The damsel fly above is resting on a thin blade of purple muhly grass. Muhly grass REQUIRES a goodly amount of sunshine to thrive. Next to it is white yarrow. Its bright green foliage resembles an airy fern. This yarrow (not sure its name) has a much different foliage than Achillea millefolium. After transplanting divisions of it to several partially sunny locations this site next to the street in the front garden seems to make it the happiest. It's blooming! That makes me happy.
One of the thrilling aspects of healthy gardening that allows predator bugs to eliminate harmful bugs is finding all kinds of new critters that haven't been seen before. I'm thinking this caterpillar is some sort of moth. Anyone know???
The new and exciting compared to the very familiar in an established garden. My garden wouldn't be the same without the dozen or so cardinals that freely flit to and fro from morning until night.
The archway on the perimeter of the circle garden is laden with profuse blooms of Confederate Jasmine.
They only last about 6 weeks so I'm savoring drifts from their sweet fragrance daily.
Below the blooming ligustrum and next to the archway is the grafted Miami Supreme Gardenia. A grafted specimen will have better chances to avoid the nematode problems our Florida soils are often rife with. Intensely fragrant flowers of gardenias are a classic symbol of springtime.
Creating an inviting environment in our garden contributes to the ease in which we make the most of our outdoor life around here. This week we colored eggs on the back lanai with the little ones.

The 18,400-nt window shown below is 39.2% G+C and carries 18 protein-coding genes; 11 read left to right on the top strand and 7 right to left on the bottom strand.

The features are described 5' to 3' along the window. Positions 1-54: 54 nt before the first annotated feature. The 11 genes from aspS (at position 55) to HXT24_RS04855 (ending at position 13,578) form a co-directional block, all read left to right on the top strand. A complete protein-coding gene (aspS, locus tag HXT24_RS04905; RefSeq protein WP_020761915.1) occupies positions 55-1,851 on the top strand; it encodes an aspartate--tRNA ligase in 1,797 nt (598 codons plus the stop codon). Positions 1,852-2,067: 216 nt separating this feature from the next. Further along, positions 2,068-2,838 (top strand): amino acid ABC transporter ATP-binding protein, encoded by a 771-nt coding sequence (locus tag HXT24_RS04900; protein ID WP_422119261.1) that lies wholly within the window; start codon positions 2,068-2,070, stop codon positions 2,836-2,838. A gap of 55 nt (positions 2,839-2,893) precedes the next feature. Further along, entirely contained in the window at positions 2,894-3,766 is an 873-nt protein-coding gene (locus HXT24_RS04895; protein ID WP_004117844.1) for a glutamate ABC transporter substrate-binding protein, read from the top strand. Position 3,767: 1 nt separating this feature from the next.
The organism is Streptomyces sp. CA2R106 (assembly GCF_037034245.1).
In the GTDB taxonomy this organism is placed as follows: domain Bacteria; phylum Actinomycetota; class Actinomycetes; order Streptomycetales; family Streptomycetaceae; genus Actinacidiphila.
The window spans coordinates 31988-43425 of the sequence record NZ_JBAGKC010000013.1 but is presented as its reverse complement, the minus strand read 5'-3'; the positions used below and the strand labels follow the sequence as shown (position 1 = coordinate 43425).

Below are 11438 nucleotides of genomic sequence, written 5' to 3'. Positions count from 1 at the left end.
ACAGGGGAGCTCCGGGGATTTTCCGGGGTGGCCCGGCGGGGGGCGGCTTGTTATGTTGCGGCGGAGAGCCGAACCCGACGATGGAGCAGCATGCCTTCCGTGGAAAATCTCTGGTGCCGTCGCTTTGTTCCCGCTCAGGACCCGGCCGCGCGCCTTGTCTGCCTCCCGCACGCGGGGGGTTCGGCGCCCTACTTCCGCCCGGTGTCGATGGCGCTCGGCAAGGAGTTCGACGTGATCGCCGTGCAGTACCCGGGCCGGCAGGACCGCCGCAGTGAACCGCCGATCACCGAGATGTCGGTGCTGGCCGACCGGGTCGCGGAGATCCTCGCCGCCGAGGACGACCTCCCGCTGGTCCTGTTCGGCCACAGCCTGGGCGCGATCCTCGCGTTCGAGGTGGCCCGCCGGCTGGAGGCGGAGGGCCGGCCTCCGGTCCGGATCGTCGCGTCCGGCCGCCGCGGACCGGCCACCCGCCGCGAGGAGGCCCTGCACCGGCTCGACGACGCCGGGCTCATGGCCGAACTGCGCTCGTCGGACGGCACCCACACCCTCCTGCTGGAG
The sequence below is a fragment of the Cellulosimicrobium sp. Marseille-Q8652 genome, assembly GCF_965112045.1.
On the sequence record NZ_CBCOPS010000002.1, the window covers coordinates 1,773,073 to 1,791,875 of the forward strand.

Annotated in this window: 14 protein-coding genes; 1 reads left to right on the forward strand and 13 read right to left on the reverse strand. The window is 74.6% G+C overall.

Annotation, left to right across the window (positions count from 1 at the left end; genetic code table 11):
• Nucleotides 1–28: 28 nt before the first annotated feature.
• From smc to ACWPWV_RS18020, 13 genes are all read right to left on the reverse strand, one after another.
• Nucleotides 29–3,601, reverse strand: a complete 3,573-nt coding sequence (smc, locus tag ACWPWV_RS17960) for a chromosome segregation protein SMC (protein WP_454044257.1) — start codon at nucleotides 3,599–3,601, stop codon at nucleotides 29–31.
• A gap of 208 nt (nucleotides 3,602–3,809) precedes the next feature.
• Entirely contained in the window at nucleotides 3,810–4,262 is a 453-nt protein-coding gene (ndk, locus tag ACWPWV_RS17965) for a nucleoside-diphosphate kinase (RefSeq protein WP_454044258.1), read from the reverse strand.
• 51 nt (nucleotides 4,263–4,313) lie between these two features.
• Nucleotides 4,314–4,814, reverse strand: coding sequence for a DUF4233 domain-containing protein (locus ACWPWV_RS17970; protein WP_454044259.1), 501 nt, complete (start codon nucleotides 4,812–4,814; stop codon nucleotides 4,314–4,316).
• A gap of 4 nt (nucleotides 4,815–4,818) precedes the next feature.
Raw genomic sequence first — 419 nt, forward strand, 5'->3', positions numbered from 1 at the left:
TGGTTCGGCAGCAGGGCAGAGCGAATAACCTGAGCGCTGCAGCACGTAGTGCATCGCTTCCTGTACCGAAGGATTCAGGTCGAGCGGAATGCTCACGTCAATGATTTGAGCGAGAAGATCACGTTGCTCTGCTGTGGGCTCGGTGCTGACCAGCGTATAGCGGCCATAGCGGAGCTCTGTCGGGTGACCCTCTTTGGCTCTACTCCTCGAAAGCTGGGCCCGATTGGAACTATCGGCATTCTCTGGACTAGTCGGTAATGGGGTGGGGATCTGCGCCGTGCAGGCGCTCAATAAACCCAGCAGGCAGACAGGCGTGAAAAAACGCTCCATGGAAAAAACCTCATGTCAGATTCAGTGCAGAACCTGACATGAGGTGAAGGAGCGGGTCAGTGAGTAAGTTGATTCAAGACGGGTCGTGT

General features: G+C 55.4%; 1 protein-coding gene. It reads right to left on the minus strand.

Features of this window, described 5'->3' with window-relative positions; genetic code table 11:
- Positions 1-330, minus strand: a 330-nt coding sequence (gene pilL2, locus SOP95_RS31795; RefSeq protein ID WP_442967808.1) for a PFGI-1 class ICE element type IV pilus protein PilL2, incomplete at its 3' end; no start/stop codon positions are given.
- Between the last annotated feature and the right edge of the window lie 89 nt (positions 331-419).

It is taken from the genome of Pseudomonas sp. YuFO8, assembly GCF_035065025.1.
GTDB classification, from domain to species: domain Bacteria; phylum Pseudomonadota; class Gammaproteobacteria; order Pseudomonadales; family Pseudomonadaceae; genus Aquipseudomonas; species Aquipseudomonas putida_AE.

And then while playing in the garden the youngest one discovered a newly emerged monarch. While drying its wings before flight it was willing to sit on our little guy's finger much to his utter delight.
Not the same monarch but another one resting in the dappled sunlight of an Oakleaf hydrangea leaf.
The blooms of the native Oakleaf hydrangea are large and brilliantly white this month. Another shifting-shade-loving plant that requires no additional attention once established.
I'm not sure if bromeliads are officially considered Florida-Friendly.
But my UN-official determination is they are SUPER Florida-Friendly in my garden. I've been using them as easy-to-care-for container plants since they require very little irrigation and they don't shed messy flower petals.
Satisfying the conditions a plant requires will always, in turn, satisfy the gardener. There are many areas of my garden that are nearly self-sufficient after getting fully established.
Sure there is weeding, some soft-pruning, and occasional fertilizing. In general, it's remarkable how much easier life in the garden becomes when we master "right plant, right place" in any given area.
For more ideas on Florida-Friendly plant choices check out Riverview Flower Farms' plant database and the Florida Yards and Neighborhoods' database.
And don't forget to have fun! A most essential ingredient to choosing the right plant for the right place!
Welcome to my Central Florida Garden Blog where we garden combining Florida natives, Florida-Friendly plants, and tropicals.